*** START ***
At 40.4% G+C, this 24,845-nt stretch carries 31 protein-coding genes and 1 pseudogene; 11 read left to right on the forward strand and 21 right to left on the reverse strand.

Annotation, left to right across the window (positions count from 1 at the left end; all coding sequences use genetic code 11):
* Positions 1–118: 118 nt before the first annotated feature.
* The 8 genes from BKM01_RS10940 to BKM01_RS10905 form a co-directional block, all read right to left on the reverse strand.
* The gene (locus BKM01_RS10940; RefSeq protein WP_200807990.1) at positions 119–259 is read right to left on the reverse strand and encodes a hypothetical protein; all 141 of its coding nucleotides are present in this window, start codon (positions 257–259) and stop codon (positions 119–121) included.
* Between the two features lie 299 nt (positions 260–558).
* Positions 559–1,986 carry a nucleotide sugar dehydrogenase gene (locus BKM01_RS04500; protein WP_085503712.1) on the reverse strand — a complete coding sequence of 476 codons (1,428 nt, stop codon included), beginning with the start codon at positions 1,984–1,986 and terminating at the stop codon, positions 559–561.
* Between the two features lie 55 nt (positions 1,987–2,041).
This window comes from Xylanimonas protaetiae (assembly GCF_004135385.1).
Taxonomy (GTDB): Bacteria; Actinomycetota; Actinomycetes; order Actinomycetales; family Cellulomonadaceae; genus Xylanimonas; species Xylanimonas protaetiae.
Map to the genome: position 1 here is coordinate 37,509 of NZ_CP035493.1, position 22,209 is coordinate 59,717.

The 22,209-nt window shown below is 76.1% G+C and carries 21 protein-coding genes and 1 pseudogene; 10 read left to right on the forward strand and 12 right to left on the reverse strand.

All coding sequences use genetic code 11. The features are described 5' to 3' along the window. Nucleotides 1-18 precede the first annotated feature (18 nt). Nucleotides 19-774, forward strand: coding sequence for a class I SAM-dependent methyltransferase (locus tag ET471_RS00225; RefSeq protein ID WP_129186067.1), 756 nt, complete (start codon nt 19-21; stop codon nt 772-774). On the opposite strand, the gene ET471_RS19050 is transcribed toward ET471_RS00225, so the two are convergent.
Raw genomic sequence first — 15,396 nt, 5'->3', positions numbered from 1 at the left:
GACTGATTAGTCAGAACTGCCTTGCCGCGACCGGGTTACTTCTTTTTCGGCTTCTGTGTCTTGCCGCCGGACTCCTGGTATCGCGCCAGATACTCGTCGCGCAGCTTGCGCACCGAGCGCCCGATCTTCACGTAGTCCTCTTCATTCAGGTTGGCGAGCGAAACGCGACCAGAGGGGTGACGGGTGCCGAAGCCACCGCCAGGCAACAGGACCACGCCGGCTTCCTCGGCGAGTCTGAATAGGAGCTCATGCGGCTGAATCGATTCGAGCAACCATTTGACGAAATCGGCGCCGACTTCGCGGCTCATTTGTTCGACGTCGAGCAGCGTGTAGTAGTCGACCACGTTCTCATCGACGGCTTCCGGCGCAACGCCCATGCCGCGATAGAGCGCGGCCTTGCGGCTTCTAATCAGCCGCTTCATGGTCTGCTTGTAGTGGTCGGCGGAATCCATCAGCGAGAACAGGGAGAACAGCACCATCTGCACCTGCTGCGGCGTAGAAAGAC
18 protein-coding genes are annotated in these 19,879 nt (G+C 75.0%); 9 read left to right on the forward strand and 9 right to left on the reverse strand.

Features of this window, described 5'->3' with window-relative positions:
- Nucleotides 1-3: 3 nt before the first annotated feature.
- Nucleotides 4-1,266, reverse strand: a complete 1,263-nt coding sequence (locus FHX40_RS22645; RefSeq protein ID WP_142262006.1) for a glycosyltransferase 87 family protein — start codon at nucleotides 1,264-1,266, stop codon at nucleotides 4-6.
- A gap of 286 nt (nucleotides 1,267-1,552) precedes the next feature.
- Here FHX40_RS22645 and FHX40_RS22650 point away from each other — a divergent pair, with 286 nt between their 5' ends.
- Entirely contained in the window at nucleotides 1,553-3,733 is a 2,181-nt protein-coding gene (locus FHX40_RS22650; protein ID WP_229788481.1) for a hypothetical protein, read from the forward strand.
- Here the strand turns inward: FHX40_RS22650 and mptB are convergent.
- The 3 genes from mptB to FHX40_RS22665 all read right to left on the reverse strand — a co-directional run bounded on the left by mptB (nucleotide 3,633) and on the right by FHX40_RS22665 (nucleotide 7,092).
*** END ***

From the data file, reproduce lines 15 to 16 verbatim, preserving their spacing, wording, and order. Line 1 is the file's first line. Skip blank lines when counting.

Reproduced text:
GACTGATTAGTCAGAACTGCCTTGCCGCGACCGGGTTACTTCTTTTTCGGCTTCTGTGTCTTGCCGCCGGACTCCTGGTATCGCGCCAGATACTCGTCGCGCAGCTTGCGCACCGAGCGCCCGATCTTCACGTAGTCCTCTTCATTCAGGTTGGCGAGCGAAACGCGACCAGAGGGGTGACGGGTGCCGAAGCCACCGCCAGGCAACAGGACCACGCCGGCTTCCTCGGCGAGTCTGAATAGGAGCTCATGCGGCTGAATCGATTCGAGCAACCATTTGACGAAATCGGCGCCGACTTCGCGGCTCATTTGTTCGACGTCGAGCAGCGTGTAGTAGTCGACCACGTTCTCATCGACGGCTTCCGGCGCAACGCCCATGCCGCGATAGAGCGCGGCCTTGCGGCTTCTAATCAGCCGCTTCATGGTCTGCTTGTAGTGGTCGGCGGAATCCATCAGCGAGAACAGGGAGAACAGCACCATCTGCACCTGCTGCGGCGTAGAAAGAC
18 protein-coding genes are annotated in these 19,879 nt (G+C 75.0%); 9 read left to right on the forward strand and 9 right to left on the reverse strand.